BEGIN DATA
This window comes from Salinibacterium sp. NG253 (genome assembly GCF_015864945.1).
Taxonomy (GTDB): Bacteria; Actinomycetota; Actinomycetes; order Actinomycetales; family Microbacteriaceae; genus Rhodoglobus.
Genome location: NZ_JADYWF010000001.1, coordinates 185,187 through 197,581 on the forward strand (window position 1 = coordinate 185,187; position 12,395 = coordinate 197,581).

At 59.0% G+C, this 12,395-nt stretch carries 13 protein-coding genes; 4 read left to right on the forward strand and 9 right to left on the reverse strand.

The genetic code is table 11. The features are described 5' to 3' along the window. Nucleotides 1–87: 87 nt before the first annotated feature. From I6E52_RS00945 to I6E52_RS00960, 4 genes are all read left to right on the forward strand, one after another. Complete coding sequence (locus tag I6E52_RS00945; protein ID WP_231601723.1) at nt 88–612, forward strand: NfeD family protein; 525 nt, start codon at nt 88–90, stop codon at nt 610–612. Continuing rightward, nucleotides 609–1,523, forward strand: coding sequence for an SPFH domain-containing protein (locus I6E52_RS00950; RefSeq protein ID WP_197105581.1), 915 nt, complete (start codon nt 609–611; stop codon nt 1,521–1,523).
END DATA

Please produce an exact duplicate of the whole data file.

This window comes from Salinibacterium sp. NG253 (genome assembly GCF_015864945.1).
Taxonomy (GTDB): Bacteria; Actinomycetota; Actinomycetes; order Actinomycetales; family Microbacteriaceae; genus Rhodoglobus.
Genome location: NZ_JADYWF010000001.1, coordinates 185,187 through 197,581 on the forward strand (window position 1 = coordinate 185,187; position 12,395 = coordinate 197,581).

At 59.0% G+C, this 12,395-nt stretch carries 13 protein-coding genes; 4 read left to right on the forward strand and 9 right to left on the reverse strand.

The genetic code is table 11. The features are described 5' to 3' along the window. Nucleotides 1–87: 87 nt before the first annotated feature. From I6E52_RS00945 to I6E52_RS00960, 4 genes are all read left to right on the forward strand, one after another. Complete coding sequence (locus tag I6E52_RS00945; protein ID WP_231601723.1) at nt 88–612, forward strand: NfeD family protein; 525 nt, start codon at nt 88–90, stop codon at nt 610–612. Continuing rightward, nucleotides 609–1,523, forward strand: coding sequence for an SPFH domain-containing protein (locus I6E52_RS00950; RefSeq protein ID WP_197105581.1), 915 nt, complete (start codon nt 609–611; stop codon nt 1,521–1,523).